Will Emma Walmsley’s Radical Therapy Cure GlaxoSmithKline?

Will Emma Walmsley’s Radical Therapy Cure GlaxoSmithKline?

reame Emma Walmsley faces the toughest day of her career as CEO of GlaxoSmithKline on Wednesday. The director of Britain’s second-largest drugmaker will present a 10-year perspective to shareholders and analysts, under pressure from an aggressive US hedge fund to demonstrate that she is the right fit to lead the company beyond its dissolution next summer.

Since New York-based Elliott Management took a multibillion pound stake in GSK in April to push for change, Walmsley – one of the seven female CEOs of the FTSE 100 – has come under increasing pressure to improve performance. from the drug manufacturer. She inherited a phased pipeline of new drugs when she took over from Sir Andrew Witty in April 2017, but after four years some say it’s time for her to deliver. The GSK share price fell 14% during this period to £ 14.23, below the £ 18 level it was at when Glaxo Wellcome and SmithKline Beecham merged in 2000.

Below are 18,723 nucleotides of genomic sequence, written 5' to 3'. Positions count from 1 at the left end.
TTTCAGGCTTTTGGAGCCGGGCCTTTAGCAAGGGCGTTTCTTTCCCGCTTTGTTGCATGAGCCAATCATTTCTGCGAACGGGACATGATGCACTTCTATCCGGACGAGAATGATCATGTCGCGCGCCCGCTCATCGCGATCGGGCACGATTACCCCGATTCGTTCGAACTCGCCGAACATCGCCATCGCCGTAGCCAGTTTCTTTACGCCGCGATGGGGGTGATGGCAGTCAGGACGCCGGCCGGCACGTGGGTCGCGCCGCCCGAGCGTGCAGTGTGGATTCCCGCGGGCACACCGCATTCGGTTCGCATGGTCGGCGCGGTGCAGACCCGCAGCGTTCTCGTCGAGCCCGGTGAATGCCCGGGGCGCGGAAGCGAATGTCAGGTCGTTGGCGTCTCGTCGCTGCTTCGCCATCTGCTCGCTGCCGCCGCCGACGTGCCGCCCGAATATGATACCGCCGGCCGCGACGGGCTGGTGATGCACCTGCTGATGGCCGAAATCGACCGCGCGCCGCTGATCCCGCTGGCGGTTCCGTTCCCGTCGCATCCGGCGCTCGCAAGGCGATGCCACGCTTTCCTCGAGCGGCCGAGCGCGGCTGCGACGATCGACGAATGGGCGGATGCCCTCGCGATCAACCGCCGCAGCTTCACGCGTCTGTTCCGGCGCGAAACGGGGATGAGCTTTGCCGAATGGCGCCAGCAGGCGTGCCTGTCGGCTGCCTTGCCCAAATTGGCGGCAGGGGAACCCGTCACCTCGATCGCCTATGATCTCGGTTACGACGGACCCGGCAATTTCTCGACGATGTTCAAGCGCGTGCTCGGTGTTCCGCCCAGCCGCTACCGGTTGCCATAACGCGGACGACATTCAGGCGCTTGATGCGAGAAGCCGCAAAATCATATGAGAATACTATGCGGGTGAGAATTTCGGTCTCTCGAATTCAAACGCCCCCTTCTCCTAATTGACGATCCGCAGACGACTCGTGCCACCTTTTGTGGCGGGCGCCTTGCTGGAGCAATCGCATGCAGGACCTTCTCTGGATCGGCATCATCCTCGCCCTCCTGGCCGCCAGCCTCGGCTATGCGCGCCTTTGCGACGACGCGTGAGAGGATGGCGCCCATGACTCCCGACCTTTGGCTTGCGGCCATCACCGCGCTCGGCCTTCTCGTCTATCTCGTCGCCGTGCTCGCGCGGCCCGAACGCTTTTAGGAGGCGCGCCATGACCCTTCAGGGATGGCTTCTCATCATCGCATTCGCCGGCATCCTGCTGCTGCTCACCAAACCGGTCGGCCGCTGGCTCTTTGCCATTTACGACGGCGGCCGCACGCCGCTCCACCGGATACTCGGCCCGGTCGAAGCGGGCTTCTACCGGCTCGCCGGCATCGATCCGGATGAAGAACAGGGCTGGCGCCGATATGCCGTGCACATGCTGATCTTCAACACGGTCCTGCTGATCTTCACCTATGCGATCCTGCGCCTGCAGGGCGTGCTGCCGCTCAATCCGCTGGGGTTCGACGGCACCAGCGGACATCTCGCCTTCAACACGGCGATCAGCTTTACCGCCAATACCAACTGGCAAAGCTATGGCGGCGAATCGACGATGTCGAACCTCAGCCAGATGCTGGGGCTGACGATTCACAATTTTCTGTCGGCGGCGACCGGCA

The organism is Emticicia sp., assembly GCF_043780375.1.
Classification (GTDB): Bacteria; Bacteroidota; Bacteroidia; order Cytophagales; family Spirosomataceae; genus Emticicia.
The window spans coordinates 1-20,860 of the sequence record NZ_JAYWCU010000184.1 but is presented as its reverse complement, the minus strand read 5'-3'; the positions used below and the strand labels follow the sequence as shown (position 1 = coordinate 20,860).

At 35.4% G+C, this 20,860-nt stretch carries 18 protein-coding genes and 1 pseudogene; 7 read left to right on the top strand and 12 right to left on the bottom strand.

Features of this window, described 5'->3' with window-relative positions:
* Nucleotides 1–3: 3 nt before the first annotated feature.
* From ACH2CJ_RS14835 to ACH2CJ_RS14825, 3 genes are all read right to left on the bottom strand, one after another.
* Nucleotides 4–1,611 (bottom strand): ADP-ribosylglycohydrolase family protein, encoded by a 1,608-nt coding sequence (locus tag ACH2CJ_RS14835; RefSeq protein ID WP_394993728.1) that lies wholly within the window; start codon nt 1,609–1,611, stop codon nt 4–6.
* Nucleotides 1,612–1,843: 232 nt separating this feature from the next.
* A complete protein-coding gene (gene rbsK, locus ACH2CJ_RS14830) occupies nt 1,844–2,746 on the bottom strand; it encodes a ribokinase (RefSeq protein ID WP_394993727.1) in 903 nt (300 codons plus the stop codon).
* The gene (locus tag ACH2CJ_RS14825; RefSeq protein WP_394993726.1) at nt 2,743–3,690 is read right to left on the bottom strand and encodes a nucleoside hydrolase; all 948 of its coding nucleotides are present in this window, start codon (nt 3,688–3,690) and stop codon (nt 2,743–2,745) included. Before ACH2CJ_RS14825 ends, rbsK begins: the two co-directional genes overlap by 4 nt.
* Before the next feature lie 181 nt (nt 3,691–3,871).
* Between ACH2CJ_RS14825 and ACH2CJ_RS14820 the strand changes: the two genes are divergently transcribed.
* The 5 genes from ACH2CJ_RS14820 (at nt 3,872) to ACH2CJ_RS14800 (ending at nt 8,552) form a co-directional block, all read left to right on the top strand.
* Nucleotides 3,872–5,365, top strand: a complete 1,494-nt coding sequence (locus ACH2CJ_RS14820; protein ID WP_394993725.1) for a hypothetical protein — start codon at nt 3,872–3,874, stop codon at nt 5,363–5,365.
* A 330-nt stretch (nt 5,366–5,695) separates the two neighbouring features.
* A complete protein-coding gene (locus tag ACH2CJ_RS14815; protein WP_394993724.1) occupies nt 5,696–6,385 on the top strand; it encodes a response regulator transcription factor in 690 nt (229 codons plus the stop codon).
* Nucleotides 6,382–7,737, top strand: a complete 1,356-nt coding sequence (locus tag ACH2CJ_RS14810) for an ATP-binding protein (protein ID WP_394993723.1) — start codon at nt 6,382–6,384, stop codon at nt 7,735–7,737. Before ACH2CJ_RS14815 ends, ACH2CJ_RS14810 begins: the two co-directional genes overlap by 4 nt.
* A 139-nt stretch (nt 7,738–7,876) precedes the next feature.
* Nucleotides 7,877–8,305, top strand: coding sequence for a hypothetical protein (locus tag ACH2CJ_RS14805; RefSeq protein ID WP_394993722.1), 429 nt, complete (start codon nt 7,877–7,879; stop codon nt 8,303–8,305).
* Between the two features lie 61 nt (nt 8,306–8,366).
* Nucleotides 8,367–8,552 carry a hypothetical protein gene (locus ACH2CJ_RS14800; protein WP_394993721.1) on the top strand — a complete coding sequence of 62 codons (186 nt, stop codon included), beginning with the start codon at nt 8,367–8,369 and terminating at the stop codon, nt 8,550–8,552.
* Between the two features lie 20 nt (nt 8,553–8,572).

Over three-and-a-half hours of virtual presentations from GSK’s London headquarters, Walmsley and his senior executives will unveil the exact details and times of the group’s planned mid-2022 split into a tentatively well-known pharmaceutical and vaccine business. under the name “New GSK”, and a consumer health company, controlling brands such as Sensodyne toothpaste and pain relievers Panadol.

She will also give five- and ten-year growth forecasts, details of a planned dividend cut in 2022, which analysts say will be cut nearly in half to 45p per share, and future dividend payments.

The split in consumer activity – which Walmsley led before his rise to chief executive and which has been valued at between £ 30bn and 45bn by analysts – could come through a split, allowing current shareholders to own the business, or an initial public offering (IPO) that would raise new funds to invest in the pharmaceutical sector, or a hybrid of the two options.